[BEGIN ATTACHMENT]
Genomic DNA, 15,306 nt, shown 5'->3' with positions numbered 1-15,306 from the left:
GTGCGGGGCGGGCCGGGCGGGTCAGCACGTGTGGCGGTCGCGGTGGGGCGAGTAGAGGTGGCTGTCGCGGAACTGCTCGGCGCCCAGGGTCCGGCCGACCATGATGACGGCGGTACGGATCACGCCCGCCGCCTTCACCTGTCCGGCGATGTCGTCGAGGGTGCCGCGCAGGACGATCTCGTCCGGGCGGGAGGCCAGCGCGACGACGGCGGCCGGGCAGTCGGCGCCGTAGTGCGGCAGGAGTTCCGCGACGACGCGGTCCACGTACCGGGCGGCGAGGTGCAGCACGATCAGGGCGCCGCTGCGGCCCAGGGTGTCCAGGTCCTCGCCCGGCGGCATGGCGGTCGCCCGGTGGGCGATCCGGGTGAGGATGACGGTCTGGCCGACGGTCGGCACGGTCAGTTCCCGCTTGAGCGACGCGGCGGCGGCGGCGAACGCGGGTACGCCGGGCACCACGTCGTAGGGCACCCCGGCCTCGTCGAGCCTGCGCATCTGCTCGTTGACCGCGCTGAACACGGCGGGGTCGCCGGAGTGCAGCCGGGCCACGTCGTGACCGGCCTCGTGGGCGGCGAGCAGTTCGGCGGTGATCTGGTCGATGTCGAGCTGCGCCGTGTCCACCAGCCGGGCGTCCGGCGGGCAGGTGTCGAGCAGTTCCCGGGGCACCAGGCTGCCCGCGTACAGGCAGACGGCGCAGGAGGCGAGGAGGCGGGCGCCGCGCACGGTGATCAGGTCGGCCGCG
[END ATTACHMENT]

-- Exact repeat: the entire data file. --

Genomic DNA, 15,306 nt, shown 5'->3' with positions numbered 1-15,306 from the left:
GTGCGGGGCGGGCCGGGCGGGTCAGCACGTGTGGCGGTCGCGGTGGGGCGAGTAGAGGTGGCTGTCGCGGAACTGCTCGGCGCCCAGGGTCCGGCCGACCATGATGACGGCGGTACGGATCACGCCCGCCGCCTTCACCTGTCCGGCGATGTCGTCGAGGGTGCCGCGCAGGACGATCTCGTCCGGGCGGGAGGCCAGCGCGACGACGGCGGCCGGGCAGTCGGCGCCGTAGTGCGGCAGGAGTTCCGCGACGACGCGGTCCACGTACCGGGCGGCGAGGTGCAGCACGATCAGGGCGCCGCTGCGGCCCAGGGTGTCCAGGTCCTCGCCCGGCGGCATGGCGGTCGCCCGGTGGGCGATCCGGGTGAGGATGACGGTCTGGCCGACGGTCGGCACGGTCAGTTCCCGCTTGAGCGACGCGGCGGCGGCGGCGAACGCGGGTACGCCGGGCACCACGTCGTAGGGCACCCCGGCCTCGTCGAGCCTGCGCATCTGCTCGTTGACCGCGCTGAACACGGCGGGGTCGCCGGAGTGCAGCCGGGCCACGTCGTGACCGGCCTCGTGGGCGGCGAGCAGTTCGGCGGTGATCTGGTCGATGTCGAGCTGCGCCGTGTCCACCAGCCGGGCGTCCGGCGGGCAGGTGTCGAGCAGTTCCCGGGGCACCAGGCTGCCCGCGTACAGGCAGACGGCGCAGGAGGCGAGGAGGCGGGCGCCGCGCACGGTGATCAGGTCGGCCGCG